High throughput satellites (HTS) have much to offer in terms of power and, well, throughput. What isn’t quite as clear is how best for customers to implement an HTS solution that meets their needs. At Intelsat, we believe that there is no one-size-fits-all answer. Rather, it’s important to have a conversation with your provider about your business needs today and into the future. If your provider is only talking about bits, you’re missing the boat altogether. There are (at least) three critical questions that should be considered when beginning the HTS discussion.
  1. Do you have the right infrastructure to seamlessly manage an increasingly complex network? Some of our customers want to build their own networks and invest in hubs and other equipment at their various corporate locations and buy bandwidth from us. These are usually operations with predictable bandwidth needs and fixed sites. Other customers prefer not to invest in capex to such an extent. For those customers, our managed services offer a viable, economical alternative with no need to invest in hubs and other equipment where they want satellite connections.
  2. Do you have the in-house staff to actively manage a network? Depending on your business, the applications served and seasonality, you may be faced with an ever-more-complex inventory of bandwidth that may be used sometimes and sit idle at other times. That can be a complicated – not to mention risky – proposition for some businesses to manage. Our IntelsatOne Flex for enterprise service simplifies network management by removing the notion of satellites and beams as well as the need to invest in terrestrial infrastructure. Instead, we aggregate capacity from many of our satellites to create a 5 Gbps global pool that combines both wide beams and spot beams. For many of our customers, this is a more economical solution that also minimizes the risk inherent in maintaining an inventory of bandwidth that may become difficult to monetize if their end users all show up in certain beams and vacate others. Which brings us to the third question…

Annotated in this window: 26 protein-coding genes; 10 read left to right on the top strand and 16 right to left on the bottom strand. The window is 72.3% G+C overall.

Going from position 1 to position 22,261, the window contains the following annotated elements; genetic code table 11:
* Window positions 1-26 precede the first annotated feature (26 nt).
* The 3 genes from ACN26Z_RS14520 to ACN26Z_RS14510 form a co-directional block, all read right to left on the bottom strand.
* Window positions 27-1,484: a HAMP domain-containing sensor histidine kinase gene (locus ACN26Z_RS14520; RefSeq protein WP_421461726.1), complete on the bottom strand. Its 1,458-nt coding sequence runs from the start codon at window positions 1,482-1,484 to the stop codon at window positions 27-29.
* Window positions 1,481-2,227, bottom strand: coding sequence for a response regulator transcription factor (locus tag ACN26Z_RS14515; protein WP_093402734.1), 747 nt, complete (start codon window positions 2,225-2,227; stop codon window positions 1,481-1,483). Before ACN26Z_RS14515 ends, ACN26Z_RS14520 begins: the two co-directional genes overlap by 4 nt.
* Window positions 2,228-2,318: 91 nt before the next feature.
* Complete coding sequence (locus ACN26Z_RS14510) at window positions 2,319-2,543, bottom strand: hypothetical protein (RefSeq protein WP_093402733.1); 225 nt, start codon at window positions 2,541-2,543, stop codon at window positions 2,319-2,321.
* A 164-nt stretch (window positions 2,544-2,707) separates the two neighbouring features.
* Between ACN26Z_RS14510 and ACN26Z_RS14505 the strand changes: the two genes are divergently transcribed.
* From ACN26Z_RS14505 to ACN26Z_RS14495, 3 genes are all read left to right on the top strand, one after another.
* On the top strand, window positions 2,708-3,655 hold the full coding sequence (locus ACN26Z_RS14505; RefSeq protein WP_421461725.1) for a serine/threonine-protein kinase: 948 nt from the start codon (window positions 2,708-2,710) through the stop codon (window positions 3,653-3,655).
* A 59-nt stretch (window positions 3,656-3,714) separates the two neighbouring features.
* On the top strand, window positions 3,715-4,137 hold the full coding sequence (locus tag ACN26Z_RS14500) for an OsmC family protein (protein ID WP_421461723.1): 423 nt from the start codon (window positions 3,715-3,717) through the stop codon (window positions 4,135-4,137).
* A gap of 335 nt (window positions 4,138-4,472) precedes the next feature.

3. Is your traffic mobile or stationary? When end terminals are literally on the move, as in aeronautical, maritime and some government applications, contracting capacity across mobile users in the right locations and quantity to maintain Committed Information Rates or Service Level Agreements can be a challenge. Airlines may be a little less complex to serve because bandwidth allocations can be engineered around scheduled flights. However, maritime and government needs can be unpredictable and service commitments for these applications can create a certain amount of financial risk, especially with irregular beam utilization. Here, again, our IntelsatOne Flex service can make less predictable or volatile traffic – and even the notion of peak and off-peak demand – more manageable with guaranteed Committed Information Rates and Service Level Agreements within pre-defined zones made up of wide beams and spot beams.
Making the best use of satellite services tied to a corporate network is growing ever more complex with the proliferation of connected devices, more sophisticated applications, and the widening global reach of company operations. The advent of high throughput satellites like the new Intelsat Epic platform raises this level of complexity even higher and considering these three questions can make it simpler than ever to unlock the promise of HTS.